Experts release new global strategy to defeat measles, rubella outbreaks

“Measles continues to kill children around the world and rubella is the leading infectious cause of congenital malformations in newborn infants. These are avoidable tragedies,” says Thomas R. Frieden, M.D., M.P.H, Centers for Disease Control and Prevention Director in a teleconference with the Measles and Rubella (MR) Initiative experts last April 24, 2012.

According to the World Health Organization (WHO), measles remains one of the leading causes of death among young children despite the availability of a safe and cost-efficient vaccine. In 2010, an estimated 139,300 people, mostly under the age of five, died from measles and almost 95 percent deaths happen in countries with poor health systems.

From 2001 to 2011, intensive vaccination programs were implemented reaching one billion children aged 9 months to 14 years old. The accelerated immunization activities caused a 74 percent drop in global measles deaths from estimated 535, 300 deaths in 2000 to 139,300 in 2010.

“A three-quarters drop in measles deaths worldwide shows just how effective well-run vaccination programs can be. Now, we need to take the next logical step and vaccinate children against rubella, too,” says Dr. Margaret Chan, WHO Director-General.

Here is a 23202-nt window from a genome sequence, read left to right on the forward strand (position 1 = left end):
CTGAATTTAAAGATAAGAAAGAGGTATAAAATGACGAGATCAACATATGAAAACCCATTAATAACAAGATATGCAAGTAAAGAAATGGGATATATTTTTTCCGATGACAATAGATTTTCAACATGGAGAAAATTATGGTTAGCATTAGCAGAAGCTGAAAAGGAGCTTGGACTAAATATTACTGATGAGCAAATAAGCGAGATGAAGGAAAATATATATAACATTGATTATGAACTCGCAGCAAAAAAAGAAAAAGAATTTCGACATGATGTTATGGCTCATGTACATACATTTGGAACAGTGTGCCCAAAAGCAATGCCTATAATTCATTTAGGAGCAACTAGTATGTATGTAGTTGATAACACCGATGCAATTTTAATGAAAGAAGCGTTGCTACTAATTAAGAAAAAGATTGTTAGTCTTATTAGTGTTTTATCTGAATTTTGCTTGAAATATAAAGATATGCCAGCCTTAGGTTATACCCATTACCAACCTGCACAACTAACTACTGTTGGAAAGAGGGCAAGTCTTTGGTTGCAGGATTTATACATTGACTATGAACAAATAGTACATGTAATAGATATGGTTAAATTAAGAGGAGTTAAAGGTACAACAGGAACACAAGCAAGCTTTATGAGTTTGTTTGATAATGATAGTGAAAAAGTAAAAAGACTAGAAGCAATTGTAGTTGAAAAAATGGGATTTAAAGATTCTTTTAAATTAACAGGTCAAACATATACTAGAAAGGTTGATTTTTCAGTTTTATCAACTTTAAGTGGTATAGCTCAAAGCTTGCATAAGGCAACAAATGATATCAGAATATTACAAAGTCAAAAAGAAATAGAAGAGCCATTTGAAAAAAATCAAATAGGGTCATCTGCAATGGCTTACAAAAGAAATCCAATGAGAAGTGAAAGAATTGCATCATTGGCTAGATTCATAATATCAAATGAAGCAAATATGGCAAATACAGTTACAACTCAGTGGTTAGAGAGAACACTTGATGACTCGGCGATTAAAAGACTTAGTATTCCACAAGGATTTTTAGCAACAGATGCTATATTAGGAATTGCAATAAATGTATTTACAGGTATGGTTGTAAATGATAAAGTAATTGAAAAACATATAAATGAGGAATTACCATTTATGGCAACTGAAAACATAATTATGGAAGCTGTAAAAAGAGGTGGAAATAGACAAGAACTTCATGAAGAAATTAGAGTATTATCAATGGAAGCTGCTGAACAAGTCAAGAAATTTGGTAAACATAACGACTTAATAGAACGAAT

The MR Initiative presented a new Global Measles and Rubella Strategic Plan for 2012 to 2020. By the end of 2015, the Plan intends to reduce global measles deaths by at least 95 percent and in 2020, it hopes to eliminate measles and rubella in at least five WHO regions.

The strategy focuses on the implementation of five core components: 1) high vaccination coverage with two doses of measles- and rubella- containing vaccines; 2) disease monitoring and evaluation using effective surveillance and programmatic efforts to ensure progress and positive impact of vaccination activities; 3) outbreak preparedness and case management; 4) community engagement; and 5) research and development to support cost-effective action and improve vaccination and diagnostic tools.  

“This new plan outlines proven effective strategies. It is time to partner with key countries to implement the plan in order to save our children from these terrible diseases,” said Dr. Frieden.